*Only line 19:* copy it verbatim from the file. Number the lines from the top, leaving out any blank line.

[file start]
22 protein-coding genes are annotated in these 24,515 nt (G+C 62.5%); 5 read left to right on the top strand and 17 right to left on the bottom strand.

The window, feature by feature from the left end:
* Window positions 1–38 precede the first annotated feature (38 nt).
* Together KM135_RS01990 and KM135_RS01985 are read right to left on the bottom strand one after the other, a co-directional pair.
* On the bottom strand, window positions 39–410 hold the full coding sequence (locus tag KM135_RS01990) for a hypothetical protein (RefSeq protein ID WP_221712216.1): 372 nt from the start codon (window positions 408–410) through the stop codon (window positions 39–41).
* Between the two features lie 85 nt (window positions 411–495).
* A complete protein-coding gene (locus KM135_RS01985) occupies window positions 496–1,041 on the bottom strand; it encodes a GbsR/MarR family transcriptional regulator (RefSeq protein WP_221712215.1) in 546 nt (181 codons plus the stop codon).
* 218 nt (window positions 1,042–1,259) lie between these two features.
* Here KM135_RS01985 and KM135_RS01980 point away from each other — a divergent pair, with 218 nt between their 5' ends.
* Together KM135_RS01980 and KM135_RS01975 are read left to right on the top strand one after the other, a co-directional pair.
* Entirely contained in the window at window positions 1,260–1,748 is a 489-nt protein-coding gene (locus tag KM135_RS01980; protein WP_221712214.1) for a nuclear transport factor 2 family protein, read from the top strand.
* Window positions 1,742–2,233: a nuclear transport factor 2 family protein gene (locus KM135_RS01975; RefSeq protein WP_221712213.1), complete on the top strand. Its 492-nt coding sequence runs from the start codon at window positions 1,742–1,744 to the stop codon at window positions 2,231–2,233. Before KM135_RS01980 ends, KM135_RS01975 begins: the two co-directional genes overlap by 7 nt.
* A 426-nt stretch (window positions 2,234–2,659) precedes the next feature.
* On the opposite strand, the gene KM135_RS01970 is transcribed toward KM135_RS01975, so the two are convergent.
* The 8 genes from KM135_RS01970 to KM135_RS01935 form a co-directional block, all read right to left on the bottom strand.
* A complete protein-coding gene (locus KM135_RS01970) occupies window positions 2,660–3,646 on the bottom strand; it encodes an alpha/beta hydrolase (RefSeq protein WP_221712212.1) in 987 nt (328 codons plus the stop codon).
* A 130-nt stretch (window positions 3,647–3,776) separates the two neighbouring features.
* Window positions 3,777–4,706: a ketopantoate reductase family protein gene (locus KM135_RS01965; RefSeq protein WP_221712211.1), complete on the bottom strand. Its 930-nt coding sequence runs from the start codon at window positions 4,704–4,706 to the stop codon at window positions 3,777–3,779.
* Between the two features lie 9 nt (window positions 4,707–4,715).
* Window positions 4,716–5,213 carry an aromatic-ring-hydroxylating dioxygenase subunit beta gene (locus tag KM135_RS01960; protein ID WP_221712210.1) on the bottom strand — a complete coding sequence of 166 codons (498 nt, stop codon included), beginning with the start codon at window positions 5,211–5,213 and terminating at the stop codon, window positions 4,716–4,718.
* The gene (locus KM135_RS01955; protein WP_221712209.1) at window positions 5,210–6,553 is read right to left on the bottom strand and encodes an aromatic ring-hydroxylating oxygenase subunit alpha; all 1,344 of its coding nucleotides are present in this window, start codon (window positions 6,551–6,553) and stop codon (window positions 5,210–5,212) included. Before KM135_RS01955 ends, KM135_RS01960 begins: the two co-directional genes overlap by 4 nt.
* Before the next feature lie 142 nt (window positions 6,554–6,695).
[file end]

* Between the two features lie 9 nt (window positions 4,707–4,715).